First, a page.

Anyone who tells you motherhood isn’t hard is selling you something. It’s the hardest thing I’ve ever loved. I’ve been a stay-at-home-mom for almost five years now, and self-admittedly my personality is the furthest thing from a stay-at-home-mom. I’m busy, impatient, moody and intolerant. I loathe arts and crafts. I can’t pretend play to save a life.
At the end of most days, I feel like I’ve done everything yet nothing at all. I’ve broken up fights, fed too many fast food meals, gone from happy and proud, to embarrassed and enraged all within a matter of minutes. I’ve been challenged all day, yet haven’t really had to think. My brain feels like mush and I just want to be alone, but then once alone I spend my time scrolling through pictures of my kids. It’s the best of times, it’s the worst of times.
And it’s easy to lose yourself in the mix. There’s a huge risk when women spend an exorbitant amount of time focused on just one thing. We are obsessors. We are also notorious for pouring all of ourselves into another person without asking much in return.
But we were women before babies, and I believe we can still be women during the child-raising years too. Our contentment is our number one commodity, so in an effort to not let ourselves slip away, I’ve compiled a few quick and easy ways to sneak in some self-care. After all, when the oxygen mask goes on mom first, we all breathe easier.
1. Practice saying no
Repeat after me, “No is a complete sentence.” Can you do a playdate today? No. Join the PTA? No. What about bake a cake for Aunt Lola’s 90th birthday tomorrow? Nah, I heard Costco makes great ones.
The need to please is strong among women, and somewhere along the line we all turned into “Yes” girls. It’s time to take things off our plates and not feel guilty about it. Self-care comes in a lot of forms, but knowing when to bow out can save your mental health.
2. Bring back a sound or scent from your favorite era
Nothing brings me more joy than bad pop music. Think about the happiest time in your life, and then find your phone. Pandora or Spotify are waiting to take you back to your NSYNC glory days. They say rock-n-roll fuels the soul, so turn it on and shout it loud.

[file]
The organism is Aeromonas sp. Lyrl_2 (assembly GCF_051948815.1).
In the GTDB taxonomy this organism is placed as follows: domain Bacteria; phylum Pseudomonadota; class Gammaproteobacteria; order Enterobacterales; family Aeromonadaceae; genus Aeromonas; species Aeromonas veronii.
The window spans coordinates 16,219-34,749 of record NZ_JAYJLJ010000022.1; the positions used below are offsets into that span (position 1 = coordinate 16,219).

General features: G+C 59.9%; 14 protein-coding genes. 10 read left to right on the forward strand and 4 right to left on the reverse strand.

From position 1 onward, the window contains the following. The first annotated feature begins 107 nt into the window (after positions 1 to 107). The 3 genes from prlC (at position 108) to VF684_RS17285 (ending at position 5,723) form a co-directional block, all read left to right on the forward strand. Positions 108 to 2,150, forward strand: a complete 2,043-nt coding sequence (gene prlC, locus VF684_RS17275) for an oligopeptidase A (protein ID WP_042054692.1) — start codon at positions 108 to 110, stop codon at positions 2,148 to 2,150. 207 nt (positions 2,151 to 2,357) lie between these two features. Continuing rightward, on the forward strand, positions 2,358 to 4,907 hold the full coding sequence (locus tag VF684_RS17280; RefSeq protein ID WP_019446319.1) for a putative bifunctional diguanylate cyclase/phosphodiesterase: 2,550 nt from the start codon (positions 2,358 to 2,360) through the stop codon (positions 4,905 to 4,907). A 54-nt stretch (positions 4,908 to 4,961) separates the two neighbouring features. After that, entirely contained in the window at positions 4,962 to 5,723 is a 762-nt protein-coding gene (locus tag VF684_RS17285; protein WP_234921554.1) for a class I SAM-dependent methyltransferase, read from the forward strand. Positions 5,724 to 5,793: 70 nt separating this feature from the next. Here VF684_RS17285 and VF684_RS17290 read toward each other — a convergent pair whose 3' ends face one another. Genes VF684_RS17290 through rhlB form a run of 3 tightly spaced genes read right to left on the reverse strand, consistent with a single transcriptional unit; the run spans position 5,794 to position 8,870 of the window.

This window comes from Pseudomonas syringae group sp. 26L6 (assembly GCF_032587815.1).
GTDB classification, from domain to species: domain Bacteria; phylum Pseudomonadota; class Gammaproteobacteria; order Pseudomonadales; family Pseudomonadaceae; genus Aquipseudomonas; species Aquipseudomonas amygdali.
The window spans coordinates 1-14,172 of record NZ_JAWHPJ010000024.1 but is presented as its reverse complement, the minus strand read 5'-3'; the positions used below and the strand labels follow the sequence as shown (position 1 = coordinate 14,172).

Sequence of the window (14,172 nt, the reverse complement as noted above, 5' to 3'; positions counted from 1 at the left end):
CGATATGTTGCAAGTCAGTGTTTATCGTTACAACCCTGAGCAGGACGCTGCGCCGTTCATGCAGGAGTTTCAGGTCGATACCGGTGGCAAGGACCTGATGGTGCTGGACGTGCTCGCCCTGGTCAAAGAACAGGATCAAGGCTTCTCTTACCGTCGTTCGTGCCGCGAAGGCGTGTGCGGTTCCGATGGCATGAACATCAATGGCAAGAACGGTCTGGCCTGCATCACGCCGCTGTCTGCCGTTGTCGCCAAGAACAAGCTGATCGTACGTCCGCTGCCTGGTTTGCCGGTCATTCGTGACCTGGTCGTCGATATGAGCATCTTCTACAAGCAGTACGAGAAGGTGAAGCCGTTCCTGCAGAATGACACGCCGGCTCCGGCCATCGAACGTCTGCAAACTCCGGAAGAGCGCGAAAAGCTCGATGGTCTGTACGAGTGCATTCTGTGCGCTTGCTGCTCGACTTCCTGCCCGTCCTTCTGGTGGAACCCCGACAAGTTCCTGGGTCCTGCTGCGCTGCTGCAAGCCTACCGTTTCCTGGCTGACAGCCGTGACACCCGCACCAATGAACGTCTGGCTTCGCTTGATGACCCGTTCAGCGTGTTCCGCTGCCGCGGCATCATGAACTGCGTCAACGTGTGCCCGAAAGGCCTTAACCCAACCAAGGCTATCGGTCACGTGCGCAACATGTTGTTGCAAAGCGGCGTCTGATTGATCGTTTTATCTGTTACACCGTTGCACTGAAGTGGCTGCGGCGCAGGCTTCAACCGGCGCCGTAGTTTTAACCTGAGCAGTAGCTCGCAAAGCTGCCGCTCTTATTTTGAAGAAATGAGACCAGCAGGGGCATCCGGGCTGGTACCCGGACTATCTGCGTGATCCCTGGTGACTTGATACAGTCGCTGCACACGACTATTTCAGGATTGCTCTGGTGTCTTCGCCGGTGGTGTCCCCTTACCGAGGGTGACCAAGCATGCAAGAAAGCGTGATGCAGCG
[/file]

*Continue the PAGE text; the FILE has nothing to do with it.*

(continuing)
Then go peruse the mall and find a perfume or scent that brings you joy. I’ve been known to sneak into Bath & Body Works on a particularly hard day and sniff some Sweet Pea lotion. It’s an instant joy and a reminder of where we’ve been and how far we’ve come.
3. Buy a new coffee creamer
Self-care is often associated with pricey and time-consuming things, such as manicures or pedicures, but small purchases bring big smiles too. Grab a new coffee creamer you’ve been dying to try or snag a candy bar at the checkout lane. That trashy tabloid is calling your name!
4. Eat one meal a week in bed
You have one mission: Order comfort food and get comfortable. There’s something about bad food and good TV that’s bound to lift anyone’s spirits. Binge-watching and Taco Bell are my self-care. All that’s missing is a “Do Not Disturb” sign for my bedroom door. Sometimes, the best rest is while we’re awake.
5. Delete (or stay off) social media for a day
I’m starting us off slow. One day; that’s it. Social media is a blessing for connection and a curse for comparison. So on those particularly rough days, when you feel like every person does it all and has it better than you, hit delete. Take away the temptation and watch the peace that returns when the only thing you have to focus on is staying in your lane.
6. Organize a drawer
Sometimes self-care is doing work that produces immediate gratification, such as organizing a drawer or making your bed. Maybe color code your closet; do a few tasks that feel productive. After all, productivity equals progress.
7. Pay for someone’s coffee
I know self-care is about the self, but there’s no bigger pay off than seeing a stranger’s day change. I’ve had this happen to me in the Starbucks line and my entire attitude immediately shifted. I then returned the favor to the next person in line and felt even better.
We are infinitely connected to each other—something we forget when we’re in the thick of tough circumstances or raising our children. But if we leave our bubble for a minute, and impact someone else’s day for the better, I’m pretty sure we just gave care to ourselves too.
Stephanie Hanrahan was just your seemingly average housewife until she grew tired of pretending and took an axe to her white picket fence (also known as making her private journal public). Learn how she traded her pretending for a panty liner on Instagram, Facebook, and her blog Tinkles Her Pants, where she chronicles her journey as wife to a husband with chronic illness, mother to special needs kiddos, and a woman who often unravels then finds her footing again.
Photo courtesy of Jennifer Baumann Photography